California tobacco laws

Starting June 9th, the legal age for purchasing tobacco products in California will be changed from 18 to 21. Another new California law will also raise the age to 21 for the increasingly popular E-cigarette products. With these new restrictions on smoking, it is estimated that tobacco companies will lose somewhere around $250 million in revenue.


image taken from NPR

Many questions and issues are being raised with these new laws, between both smokers and nonsmokers as well. Some are unhappy with the idea of raising the age to 21 as they feel as if it defeats the purpose of classifying an adult at the age of 18. It will also affect those who are between the ages of 18-21, who have been purchasing cigarettes legally, as some feel like they are having their privelages taken away.

The new smoking and vaping laws in California are really being directed towards young people, and to help prevent adolescent addiction. Electronic cigarettes have been becoming more and more popular for young people in schools, and the new laws aim to make it much more difficult for teenagers to become addicted to vaping, as many of the products do contain nicotine.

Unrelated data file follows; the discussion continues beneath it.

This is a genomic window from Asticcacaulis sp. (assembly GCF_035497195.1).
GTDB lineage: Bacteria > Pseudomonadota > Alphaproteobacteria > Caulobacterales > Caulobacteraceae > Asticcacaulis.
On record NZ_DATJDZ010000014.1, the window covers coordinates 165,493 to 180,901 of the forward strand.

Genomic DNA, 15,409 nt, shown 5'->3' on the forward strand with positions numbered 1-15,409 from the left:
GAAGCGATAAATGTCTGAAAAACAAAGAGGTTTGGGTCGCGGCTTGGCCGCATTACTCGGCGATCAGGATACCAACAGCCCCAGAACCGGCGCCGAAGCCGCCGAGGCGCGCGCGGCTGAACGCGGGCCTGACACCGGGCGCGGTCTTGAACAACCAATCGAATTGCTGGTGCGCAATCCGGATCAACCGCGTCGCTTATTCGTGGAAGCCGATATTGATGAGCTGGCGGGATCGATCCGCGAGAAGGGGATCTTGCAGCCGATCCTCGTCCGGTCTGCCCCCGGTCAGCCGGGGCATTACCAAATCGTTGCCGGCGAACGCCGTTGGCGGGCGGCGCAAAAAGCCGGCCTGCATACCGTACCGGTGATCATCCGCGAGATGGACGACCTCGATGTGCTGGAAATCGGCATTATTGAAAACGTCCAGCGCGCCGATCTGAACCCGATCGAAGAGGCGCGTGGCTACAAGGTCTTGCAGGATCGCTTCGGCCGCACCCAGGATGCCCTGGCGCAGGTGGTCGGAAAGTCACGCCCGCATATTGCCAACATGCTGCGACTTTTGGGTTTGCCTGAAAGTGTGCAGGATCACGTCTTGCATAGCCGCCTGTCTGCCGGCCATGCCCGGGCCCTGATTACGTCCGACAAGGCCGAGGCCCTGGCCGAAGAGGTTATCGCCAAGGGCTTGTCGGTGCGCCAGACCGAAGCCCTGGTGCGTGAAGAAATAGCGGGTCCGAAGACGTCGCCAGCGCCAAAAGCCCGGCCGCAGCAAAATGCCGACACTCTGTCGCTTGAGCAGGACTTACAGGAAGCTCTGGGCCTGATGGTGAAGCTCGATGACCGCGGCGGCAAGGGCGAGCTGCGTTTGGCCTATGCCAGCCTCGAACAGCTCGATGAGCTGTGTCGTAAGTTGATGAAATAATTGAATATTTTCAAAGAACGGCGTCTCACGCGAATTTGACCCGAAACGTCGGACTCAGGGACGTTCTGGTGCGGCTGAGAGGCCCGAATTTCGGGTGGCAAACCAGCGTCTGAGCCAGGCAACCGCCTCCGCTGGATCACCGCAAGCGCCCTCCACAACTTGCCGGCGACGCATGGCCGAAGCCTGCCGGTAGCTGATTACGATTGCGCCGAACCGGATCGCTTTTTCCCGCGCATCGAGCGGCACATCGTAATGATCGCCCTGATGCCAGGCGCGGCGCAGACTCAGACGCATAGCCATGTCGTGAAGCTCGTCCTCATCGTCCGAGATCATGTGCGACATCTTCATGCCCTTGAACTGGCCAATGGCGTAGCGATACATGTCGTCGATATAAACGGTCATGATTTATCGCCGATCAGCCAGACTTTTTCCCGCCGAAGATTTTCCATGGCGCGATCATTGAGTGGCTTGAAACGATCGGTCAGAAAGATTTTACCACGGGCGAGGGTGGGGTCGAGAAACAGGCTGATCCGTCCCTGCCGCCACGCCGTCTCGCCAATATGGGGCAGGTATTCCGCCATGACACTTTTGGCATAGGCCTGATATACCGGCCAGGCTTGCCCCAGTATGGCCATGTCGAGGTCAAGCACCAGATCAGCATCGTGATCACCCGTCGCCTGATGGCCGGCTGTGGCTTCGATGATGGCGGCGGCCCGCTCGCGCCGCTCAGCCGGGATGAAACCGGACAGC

Many people are also upset with the new approach to E-cigarettes, as research suggests that it is a much healthier alternative to smoking, and is even used as a method to help quit smoking. The Smoke- Free Alternatives Trade Assn had this to say after the introduction of these new laws: “California took a step backwards today by reclassifying vapor products as tobacco,” the group said in a statement. “Stigmatizing vapor products, which contain no tobacco, and treating them the same as combustible tobacco while actively seeking to economically penalize smokers attempting to switch is counterproductive to public health”.

Supporters of the bills noted that tobacco use remains the leading cause of preventable death in the U.S., with as many as 34,000 Californians dying each year. It is also important to consider that  90% of tobacco users start before the age of 21, and about 80% first try tobacco before age 18, according to the National Survey on Drug Use and Health.

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